The thing that sucks is that we don't have any control over anything. If I don't like an ad, I can't prevent Google from showing it to me later. I'm pretty sure there are settings in the Google account to personalize your ads, but it all just seems like settings to make something that's a "necessary evil" more bearable.

If Google doesn't change their mindset that ads are a necessary evil, it doesn't matter what they release such as this ad blocker which blocks some ads, nobody will use it. They should focus on building platforms for people to use advertisements as a knowledge tool to help them get ahead in their lives. And have complete control on what they see and what they don't.


TS Evangelist
Additionally, Google is working on a tool called “Funding Choices,” which allows publishers to display a customizable message to visitors asking them to, for example, disable their third-party ad blockers or pay a subscription to go ad free.

And just like that, the future arrives. I've been saying for probably eight years that the next phase of the web is going to be networks of ad-free or nearly ad-free sites with a modest subscription. As usual, Google is ahead of the curve and will become the de facto website middleman. This will create a new, alternative revenue stream that will eventually be almost on par with advertising. More importantly, it will normalize the idea of paying for content, something that only video streaming services like Netflix have managed to successfully monetize so far. At first, Google, Microsoft and other bit players will battle mightily to bring sites that offer "premium" experiences into their networks..but the trouble will start when Comcast joins the fray. This is why net neutrality is so important - its the only bulwark we have against the web becoming just like the proprietary data services (XBox Live, for example). Without neutrality the biggest ISPs will try to shake down these evolving content subscription networks (CSNs, if you will) and prices will quickly rise. Of course if Comcast pushes too hard I wouldn't be surprised if Google finally takes the gloves off and forces their way into all those markets that are being held hostage by the entrenched cable mafia. Microsoft might even join with Google in that fight, and what a fight it would be.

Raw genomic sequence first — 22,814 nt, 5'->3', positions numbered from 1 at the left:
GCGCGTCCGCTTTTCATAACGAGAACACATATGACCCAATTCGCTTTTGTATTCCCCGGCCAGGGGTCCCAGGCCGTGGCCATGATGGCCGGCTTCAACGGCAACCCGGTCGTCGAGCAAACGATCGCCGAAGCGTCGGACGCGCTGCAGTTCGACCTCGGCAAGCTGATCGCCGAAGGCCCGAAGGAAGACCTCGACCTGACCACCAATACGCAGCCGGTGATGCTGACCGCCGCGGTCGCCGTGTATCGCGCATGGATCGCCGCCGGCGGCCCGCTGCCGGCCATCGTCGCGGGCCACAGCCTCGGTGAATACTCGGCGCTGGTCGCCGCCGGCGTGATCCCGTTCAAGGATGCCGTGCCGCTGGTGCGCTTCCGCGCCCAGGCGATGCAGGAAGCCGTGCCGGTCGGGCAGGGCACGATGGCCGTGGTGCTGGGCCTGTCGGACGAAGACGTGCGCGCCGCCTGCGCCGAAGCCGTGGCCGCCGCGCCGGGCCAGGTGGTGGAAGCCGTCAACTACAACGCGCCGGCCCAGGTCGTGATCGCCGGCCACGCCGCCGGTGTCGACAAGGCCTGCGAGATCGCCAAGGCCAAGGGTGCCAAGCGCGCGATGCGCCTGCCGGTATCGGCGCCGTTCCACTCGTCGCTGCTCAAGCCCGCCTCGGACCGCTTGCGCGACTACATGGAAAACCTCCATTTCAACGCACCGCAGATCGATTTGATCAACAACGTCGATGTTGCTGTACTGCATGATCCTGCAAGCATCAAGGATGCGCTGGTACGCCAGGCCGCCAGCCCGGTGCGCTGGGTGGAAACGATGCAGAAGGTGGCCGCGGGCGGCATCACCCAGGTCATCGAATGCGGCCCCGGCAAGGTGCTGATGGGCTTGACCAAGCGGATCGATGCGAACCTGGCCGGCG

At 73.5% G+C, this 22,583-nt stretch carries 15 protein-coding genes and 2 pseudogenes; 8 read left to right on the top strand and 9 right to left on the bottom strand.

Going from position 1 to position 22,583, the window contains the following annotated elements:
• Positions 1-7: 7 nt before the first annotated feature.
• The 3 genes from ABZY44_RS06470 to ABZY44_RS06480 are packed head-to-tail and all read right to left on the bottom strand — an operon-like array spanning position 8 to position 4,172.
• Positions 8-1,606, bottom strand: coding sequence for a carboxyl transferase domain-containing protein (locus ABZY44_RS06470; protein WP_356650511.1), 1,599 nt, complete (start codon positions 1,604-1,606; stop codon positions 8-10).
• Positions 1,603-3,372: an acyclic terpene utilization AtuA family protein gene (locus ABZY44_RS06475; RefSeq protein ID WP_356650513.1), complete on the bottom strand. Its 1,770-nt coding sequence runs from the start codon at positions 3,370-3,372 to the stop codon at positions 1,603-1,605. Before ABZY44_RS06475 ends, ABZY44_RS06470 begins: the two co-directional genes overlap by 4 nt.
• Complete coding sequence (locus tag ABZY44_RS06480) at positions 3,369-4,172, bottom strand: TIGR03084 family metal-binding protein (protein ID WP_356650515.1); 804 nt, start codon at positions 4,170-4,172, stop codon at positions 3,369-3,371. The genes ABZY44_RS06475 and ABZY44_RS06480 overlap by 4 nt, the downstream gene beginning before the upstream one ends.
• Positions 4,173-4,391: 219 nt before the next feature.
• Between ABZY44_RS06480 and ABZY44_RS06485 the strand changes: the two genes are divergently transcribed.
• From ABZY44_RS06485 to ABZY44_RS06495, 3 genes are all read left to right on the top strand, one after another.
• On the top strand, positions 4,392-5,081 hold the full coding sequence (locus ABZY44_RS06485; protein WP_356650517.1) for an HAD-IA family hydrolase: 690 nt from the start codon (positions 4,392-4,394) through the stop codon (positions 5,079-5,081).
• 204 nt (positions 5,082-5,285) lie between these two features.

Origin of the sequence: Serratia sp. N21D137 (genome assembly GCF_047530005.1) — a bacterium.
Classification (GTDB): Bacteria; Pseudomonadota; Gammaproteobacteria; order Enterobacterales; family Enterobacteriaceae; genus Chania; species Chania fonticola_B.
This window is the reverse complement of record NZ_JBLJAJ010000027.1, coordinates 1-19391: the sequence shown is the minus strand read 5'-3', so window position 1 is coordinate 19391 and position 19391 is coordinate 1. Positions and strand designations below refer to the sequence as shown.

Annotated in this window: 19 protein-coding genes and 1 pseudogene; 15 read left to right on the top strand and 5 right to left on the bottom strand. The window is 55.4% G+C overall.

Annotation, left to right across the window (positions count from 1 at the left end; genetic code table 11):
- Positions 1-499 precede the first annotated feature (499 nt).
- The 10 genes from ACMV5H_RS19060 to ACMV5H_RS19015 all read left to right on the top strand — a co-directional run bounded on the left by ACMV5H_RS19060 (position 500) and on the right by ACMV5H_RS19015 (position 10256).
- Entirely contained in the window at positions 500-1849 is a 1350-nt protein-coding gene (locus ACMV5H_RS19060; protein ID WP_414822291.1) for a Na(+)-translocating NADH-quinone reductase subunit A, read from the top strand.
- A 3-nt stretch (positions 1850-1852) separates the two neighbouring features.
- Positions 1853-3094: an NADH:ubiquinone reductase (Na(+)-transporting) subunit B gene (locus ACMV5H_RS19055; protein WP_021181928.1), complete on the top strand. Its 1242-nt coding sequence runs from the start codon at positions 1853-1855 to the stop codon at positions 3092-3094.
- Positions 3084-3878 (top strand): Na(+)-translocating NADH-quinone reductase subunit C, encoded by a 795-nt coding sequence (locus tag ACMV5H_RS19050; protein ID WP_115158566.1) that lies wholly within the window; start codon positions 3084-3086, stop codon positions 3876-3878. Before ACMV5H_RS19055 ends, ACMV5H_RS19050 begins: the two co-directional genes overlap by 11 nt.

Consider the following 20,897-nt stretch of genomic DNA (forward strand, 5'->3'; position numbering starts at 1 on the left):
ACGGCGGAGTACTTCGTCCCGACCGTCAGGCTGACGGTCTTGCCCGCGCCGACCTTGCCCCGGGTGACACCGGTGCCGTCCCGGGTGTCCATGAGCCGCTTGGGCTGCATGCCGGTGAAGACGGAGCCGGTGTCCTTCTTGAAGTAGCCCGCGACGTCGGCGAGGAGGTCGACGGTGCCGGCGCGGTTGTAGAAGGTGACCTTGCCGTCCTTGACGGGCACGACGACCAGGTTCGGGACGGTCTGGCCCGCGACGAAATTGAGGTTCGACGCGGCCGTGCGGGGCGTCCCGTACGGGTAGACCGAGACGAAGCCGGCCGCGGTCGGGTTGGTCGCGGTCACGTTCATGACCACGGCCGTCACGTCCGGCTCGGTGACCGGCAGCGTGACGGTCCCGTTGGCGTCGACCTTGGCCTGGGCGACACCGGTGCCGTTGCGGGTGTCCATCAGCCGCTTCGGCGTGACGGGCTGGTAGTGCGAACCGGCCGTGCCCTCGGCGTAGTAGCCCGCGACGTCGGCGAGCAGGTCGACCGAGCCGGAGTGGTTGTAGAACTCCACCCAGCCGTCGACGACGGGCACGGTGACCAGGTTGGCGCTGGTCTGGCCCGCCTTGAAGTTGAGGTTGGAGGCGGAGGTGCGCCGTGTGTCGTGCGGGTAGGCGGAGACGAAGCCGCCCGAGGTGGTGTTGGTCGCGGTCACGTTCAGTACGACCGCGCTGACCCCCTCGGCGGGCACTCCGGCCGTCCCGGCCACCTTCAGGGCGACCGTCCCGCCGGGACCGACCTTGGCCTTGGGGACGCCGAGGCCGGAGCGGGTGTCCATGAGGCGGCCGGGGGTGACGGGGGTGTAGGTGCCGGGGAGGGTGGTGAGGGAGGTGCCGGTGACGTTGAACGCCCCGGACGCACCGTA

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TechSpot Addict
So let me see if I've got this straight. Google, who makes a big chunk of its gross revenue from selling advertising, is now going to block ads?

Would that be its own ads, or just its competitors?

Can anyone else envision an anti-trust action against Google arising out of this development? (Or is it just me)?
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Eric Mozzone

TS Enthusiast
What if major sites like Yahoo/MSN ECT ECT quit supporting chrome all together? Why would they want to develop their sites for Chrome if they can't advertise?

Thoughts? Maybe I'm just an *****.